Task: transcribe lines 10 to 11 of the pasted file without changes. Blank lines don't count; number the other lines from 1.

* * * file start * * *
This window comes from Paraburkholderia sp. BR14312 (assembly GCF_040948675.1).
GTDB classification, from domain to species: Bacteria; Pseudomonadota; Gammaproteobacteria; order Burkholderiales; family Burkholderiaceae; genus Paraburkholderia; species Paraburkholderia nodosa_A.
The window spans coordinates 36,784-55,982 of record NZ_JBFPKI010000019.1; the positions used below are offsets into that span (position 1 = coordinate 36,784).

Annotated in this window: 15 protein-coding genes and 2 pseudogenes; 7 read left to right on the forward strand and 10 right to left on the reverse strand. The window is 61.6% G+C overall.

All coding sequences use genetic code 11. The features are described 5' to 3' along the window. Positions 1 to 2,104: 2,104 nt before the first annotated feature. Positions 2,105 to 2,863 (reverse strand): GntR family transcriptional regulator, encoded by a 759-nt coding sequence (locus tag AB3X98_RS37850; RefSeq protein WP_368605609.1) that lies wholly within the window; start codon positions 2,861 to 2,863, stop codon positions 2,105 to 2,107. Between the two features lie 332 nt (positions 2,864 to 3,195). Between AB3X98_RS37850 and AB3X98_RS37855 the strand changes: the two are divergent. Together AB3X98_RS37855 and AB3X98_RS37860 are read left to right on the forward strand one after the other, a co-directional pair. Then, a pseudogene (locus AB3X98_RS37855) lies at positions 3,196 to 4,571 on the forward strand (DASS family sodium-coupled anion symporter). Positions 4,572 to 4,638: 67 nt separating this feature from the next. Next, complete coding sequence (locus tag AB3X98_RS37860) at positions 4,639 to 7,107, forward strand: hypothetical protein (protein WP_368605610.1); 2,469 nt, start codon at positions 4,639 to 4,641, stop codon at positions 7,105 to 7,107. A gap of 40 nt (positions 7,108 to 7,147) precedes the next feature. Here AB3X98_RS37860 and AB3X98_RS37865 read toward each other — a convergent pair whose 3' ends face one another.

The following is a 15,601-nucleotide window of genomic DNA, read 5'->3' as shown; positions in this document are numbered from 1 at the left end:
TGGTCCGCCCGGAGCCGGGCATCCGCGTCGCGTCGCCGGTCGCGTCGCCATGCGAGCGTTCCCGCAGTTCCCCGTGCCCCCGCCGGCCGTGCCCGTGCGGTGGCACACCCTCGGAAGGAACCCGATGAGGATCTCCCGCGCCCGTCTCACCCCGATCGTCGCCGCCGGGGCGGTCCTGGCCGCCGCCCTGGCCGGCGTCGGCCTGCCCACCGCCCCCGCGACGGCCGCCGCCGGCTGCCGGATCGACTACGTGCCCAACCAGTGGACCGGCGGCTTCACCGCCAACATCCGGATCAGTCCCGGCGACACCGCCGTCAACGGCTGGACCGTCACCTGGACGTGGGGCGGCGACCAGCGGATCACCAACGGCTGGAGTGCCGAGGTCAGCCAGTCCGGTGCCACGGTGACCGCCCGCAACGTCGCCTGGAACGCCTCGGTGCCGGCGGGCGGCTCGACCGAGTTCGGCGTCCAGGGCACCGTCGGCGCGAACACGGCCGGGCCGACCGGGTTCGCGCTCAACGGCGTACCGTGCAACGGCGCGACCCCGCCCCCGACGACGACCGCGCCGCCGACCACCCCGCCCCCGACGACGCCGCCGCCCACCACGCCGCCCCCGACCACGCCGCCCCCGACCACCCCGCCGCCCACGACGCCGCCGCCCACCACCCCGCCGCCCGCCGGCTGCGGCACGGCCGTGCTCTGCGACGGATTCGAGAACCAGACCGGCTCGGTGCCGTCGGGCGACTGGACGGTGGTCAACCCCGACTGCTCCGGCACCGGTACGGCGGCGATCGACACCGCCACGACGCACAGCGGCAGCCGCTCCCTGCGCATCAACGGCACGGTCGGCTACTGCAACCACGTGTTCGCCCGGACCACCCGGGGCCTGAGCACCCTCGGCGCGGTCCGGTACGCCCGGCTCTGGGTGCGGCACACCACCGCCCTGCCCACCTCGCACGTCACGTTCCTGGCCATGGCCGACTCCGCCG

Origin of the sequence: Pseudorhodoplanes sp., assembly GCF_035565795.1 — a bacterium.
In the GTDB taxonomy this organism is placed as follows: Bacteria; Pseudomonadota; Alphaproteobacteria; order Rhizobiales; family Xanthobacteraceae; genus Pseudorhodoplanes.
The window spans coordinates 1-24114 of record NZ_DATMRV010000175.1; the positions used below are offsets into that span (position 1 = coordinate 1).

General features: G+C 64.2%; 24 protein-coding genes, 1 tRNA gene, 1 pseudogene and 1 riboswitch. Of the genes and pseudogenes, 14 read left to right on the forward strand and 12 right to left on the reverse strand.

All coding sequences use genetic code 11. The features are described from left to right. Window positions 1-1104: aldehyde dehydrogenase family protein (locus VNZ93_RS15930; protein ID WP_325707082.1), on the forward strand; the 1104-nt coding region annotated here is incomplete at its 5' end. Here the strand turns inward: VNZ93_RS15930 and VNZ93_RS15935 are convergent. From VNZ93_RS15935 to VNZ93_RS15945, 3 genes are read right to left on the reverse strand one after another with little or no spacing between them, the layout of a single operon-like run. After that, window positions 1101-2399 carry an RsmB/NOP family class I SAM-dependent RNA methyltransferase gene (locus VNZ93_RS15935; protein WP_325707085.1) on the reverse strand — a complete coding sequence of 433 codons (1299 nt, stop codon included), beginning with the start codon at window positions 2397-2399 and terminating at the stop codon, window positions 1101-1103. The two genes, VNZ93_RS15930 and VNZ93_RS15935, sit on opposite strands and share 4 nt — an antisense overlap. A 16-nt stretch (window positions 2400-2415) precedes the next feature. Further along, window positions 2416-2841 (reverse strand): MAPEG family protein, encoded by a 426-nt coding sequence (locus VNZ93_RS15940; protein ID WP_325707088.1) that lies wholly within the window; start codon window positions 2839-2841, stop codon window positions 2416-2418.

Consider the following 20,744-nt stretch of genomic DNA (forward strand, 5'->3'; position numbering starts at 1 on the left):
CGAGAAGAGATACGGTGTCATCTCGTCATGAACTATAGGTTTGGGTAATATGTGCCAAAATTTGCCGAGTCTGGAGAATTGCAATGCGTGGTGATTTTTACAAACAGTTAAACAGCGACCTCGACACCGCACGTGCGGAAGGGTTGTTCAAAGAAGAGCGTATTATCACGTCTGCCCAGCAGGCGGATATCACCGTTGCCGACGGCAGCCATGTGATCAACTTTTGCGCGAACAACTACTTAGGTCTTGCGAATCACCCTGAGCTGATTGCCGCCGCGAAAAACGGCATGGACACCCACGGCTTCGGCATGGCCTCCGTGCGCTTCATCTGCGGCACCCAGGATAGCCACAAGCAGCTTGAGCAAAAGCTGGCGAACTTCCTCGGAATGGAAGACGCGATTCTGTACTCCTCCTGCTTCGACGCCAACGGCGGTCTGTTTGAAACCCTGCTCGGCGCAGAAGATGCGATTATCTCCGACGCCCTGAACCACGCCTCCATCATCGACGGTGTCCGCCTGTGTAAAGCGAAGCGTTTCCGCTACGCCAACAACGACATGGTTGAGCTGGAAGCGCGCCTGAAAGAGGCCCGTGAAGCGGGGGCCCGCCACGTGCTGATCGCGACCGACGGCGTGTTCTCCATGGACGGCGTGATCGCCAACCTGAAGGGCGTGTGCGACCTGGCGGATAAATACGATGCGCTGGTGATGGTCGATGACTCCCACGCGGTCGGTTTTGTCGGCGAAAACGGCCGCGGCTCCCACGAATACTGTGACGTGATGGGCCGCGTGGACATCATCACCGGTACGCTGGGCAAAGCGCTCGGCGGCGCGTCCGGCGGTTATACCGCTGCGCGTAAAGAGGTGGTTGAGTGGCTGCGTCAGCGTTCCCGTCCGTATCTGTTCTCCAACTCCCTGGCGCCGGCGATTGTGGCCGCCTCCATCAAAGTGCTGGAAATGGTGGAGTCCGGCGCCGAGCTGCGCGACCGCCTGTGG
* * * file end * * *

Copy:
The window spans coordinates 1-24114 of record NZ_DATMRV010000175.1; the positions used below are offsets into that span (position 1 = coordinate 1).

General features: G+C 64.2%; 24 protein-coding genes, 1 tRNA gene, 1 pseudogene and 1 riboswitch. Of the genes and pseudogenes, 14 read left to right on the forward strand and 12 right to left on the reverse strand.